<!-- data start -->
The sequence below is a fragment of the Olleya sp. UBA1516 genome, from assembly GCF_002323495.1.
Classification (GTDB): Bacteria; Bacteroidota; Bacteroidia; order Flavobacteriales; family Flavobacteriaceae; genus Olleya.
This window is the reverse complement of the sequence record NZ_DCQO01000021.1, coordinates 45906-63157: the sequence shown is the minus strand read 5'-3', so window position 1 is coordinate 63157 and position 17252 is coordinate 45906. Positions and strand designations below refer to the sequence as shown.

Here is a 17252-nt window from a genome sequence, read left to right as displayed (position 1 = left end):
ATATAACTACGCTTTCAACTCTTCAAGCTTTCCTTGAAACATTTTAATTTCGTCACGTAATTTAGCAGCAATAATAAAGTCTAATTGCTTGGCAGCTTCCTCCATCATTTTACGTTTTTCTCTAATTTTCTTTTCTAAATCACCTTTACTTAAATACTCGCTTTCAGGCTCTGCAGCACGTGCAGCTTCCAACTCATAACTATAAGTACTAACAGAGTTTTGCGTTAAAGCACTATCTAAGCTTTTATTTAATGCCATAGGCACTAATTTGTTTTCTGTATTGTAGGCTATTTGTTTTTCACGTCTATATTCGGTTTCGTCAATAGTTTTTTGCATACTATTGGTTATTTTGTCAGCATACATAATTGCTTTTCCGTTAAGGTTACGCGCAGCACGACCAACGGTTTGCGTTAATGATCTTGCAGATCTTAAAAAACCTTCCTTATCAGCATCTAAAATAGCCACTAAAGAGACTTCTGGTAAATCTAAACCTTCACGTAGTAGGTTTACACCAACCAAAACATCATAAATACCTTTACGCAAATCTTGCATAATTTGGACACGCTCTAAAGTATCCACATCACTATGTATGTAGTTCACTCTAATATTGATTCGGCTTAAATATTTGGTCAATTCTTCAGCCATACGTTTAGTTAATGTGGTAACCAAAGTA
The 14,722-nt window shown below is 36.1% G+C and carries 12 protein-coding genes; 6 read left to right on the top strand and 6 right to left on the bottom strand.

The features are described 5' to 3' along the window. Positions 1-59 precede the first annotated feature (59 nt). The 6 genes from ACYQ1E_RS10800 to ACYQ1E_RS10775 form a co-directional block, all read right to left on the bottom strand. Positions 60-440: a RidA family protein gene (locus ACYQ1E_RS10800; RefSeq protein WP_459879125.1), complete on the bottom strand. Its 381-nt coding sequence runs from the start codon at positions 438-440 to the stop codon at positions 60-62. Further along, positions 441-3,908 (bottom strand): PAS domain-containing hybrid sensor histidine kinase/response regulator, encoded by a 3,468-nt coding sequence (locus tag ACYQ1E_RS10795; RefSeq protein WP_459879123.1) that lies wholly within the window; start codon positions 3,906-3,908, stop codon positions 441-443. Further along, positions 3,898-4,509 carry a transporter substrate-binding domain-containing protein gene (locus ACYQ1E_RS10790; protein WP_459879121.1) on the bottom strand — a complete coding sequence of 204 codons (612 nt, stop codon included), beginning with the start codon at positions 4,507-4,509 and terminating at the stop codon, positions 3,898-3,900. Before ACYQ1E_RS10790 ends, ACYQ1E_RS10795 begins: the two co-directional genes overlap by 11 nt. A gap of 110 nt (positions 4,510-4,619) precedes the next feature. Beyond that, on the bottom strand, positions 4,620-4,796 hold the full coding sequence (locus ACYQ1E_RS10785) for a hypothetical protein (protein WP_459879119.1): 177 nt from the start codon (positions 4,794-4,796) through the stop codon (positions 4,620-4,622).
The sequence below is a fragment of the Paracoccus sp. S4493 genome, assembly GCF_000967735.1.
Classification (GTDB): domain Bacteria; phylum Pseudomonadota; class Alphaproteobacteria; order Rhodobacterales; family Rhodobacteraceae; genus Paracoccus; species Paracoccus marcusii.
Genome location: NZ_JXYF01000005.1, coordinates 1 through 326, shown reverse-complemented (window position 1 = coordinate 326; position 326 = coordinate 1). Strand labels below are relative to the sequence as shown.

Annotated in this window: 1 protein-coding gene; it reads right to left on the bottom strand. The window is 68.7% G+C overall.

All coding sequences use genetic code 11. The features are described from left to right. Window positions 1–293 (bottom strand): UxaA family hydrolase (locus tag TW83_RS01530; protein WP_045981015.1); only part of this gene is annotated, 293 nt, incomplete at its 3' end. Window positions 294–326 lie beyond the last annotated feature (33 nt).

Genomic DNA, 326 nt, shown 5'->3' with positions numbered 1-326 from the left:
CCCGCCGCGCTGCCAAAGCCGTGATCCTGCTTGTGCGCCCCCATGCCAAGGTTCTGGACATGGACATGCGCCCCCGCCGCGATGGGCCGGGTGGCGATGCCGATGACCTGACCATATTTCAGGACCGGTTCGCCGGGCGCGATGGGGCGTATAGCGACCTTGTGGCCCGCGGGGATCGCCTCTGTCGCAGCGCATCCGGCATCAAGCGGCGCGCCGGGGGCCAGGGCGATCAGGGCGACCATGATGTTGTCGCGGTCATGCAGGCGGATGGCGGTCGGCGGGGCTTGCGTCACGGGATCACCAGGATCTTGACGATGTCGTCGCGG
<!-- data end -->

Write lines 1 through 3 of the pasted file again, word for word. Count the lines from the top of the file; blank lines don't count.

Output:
The sequence below is a fragment of the Olleya sp. UBA1516 genome, from assembly GCF_002323495.1.
Classification (GTDB): Bacteria; Bacteroidota; Bacteroidia; order Flavobacteriales; family Flavobacteriaceae; genus Olleya.
This window is the reverse complement of the sequence record NZ_DCQO01000021.1, coordinates 45906-63157: the sequence shown is the minus strand read 5'-3', so window position 1 is coordinate 63157 and position 17252 is coordinate 45906. Positions and strand designations below refer to the sequence as shown.